Even though it’s listed in the copy on the back of this four-disc DVD set, it takes a minute, much longer than recognizing Al “Grandpa Munster” Lewis, who I’m sure could have easily been picked out amidst a Grandpa Munster lookalike contest. He was always that distinctive, with his slightly pinched rubber face, good for continuous laughs when pinched further by his own efforts, just scrunching it up.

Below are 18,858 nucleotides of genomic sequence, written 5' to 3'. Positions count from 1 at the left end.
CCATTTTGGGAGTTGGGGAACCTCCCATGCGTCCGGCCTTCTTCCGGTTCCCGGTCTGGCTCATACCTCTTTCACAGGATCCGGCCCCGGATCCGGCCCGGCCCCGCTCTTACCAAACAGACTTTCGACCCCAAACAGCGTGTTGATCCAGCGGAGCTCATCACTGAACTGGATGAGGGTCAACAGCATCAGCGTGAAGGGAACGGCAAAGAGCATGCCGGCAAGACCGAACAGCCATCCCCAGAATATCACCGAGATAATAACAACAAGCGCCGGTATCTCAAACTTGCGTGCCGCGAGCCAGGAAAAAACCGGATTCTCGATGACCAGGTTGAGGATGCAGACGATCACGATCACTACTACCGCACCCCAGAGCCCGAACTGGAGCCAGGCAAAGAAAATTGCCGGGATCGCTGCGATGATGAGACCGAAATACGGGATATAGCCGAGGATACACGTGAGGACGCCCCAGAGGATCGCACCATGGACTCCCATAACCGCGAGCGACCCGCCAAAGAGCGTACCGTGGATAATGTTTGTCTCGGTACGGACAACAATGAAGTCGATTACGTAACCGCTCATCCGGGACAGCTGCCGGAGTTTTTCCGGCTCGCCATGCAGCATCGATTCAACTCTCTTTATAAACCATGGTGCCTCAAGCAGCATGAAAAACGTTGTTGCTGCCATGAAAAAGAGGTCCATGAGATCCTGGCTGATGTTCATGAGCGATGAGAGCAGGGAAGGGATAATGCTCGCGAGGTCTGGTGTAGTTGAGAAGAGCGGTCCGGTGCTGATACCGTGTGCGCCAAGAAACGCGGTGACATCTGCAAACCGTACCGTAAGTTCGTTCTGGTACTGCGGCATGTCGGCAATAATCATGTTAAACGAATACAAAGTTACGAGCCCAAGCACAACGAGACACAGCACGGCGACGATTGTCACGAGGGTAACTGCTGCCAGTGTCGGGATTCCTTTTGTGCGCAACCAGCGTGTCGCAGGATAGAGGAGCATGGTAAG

At the beginning of the episode “A Star is Born in the Bronx,” while Officer Francis Muldoon (Fred Gwynne) rehearses his actors for his play, “Tempest in the Tropics,” it looks like her, but it’s not certain. There’s the recognizable hair, but when she’s just sitting there, it’s impossible to know. Then she gets up, demanding the role of the maiden princess in a friendly manner underlined with just a dash of venom, in a funny way as befits a Nat Hiken show. The glance looks familiar, then the stare, and there’s that not-yet-weathered voice that wavers briefly in a low tone before rising back up, not yet weathered as it would be twenty years later. Then the semi-halting usage of words, strategically here, but just a part of her life later on. Yes! It’s her! It’s Charlotte Rae! It’s Mrs. Garrett long before she was Mrs. Garrett! Here, in Car 54, Where Are You?, she plays Sylvia Schnauser, wife of Officer Leo Schnauser of the 53rd police precinct in the Bronx, played by Al Lewis. What a pair. Hiken, who created The Phil Silvers Show, a.k.a Sgt. Bilko, before this, knew that a great pairing can make for even greater comedy, as well as every scene being important. Throwaway lines or bits are just a waste of valuable time on his shows. Every line, every scene, every character moment is important.